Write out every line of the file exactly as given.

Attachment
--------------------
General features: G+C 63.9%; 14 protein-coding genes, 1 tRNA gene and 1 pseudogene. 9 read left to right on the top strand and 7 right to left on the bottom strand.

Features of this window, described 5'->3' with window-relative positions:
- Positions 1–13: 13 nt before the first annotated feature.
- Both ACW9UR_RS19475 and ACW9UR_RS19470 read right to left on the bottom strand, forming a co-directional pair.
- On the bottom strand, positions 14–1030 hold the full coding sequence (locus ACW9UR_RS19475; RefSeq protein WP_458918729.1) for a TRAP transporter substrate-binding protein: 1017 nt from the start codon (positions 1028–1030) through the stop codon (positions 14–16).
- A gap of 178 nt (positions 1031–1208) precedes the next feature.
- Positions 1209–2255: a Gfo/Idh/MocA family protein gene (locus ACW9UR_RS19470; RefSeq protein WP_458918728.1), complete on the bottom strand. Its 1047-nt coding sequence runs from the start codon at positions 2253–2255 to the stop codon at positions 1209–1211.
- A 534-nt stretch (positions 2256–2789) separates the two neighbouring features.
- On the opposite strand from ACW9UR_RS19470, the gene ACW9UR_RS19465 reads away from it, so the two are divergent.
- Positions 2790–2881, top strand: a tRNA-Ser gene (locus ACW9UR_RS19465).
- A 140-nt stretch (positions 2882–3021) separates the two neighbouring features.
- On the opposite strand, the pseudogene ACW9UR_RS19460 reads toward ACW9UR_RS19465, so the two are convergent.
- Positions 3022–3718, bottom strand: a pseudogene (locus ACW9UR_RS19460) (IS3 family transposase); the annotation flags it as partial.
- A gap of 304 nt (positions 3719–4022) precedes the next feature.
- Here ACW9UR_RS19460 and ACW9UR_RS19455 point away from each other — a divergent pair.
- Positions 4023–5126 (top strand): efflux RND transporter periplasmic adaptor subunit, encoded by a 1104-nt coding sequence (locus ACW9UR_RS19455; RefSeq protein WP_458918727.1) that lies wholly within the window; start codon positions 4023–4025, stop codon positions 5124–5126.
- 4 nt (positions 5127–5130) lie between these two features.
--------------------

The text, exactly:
General features: G+C 63.9%; 14 protein-coding genes, 1 tRNA gene and 1 pseudogene. 9 read left to right on the top strand and 7 right to left on the bottom strand.

Features of this window, described 5'->3' with window-relative positions:
- Positions 1–13: 13 nt before the first annotated feature.
- Both ACW9UR_RS19475 and ACW9UR_RS19470 read right to left on the bottom strand, forming a co-directional pair.
- On the bottom strand, positions 14–1030 hold the full coding sequence (locus ACW9UR_RS19475; RefSeq protein WP_458918729.1) for a TRAP transporter substrate-binding protein: 1017 nt from the start codon (positions 1028–1030) through the stop codon (positions 14–16).
- A gap of 178 nt (positions 1031–1208) precedes the next feature.
- Positions 1209–2255: a Gfo/Idh/MocA family protein gene (locus ACW9UR_RS19470; RefSeq protein WP_458918728.1), complete on the bottom strand. Its 1047-nt coding sequence runs from the start codon at positions 2253–2255 to the stop codon at positions 1209–1211.
- A 534-nt stretch (positions 2256–2789) separates the two neighbouring features.
- On the opposite strand from ACW9UR_RS19470, the gene ACW9UR_RS19465 reads away from it, so the two are divergent.
- Positions 2790–2881, top strand: a tRNA-Ser gene (locus ACW9UR_RS19465).
- A 140-nt stretch (positions 2882–3021) separates the two neighbouring features.
- On the opposite strand, the pseudogene ACW9UR_RS19460 reads toward ACW9UR_RS19465, so the two are convergent.
- Positions 3022–3718, bottom strand: a pseudogene (locus ACW9UR_RS19460) (IS3 family transposase); the annotation flags it as partial.
- A gap of 304 nt (positions 3719–4022) precedes the next feature.
- Here ACW9UR_RS19460 and ACW9UR_RS19455 point away from each other — a divergent pair.
- Positions 4023–5126 (top strand): efflux RND transporter periplasmic adaptor subunit, encoded by a 1104-nt coding sequence (locus ACW9UR_RS19455; RefSeq protein WP_458918727.1) that lies wholly within the window; start codon positions 4023–4025, stop codon positions 5124–5126.
- 4 nt (positions 5127–5130) lie between these two features.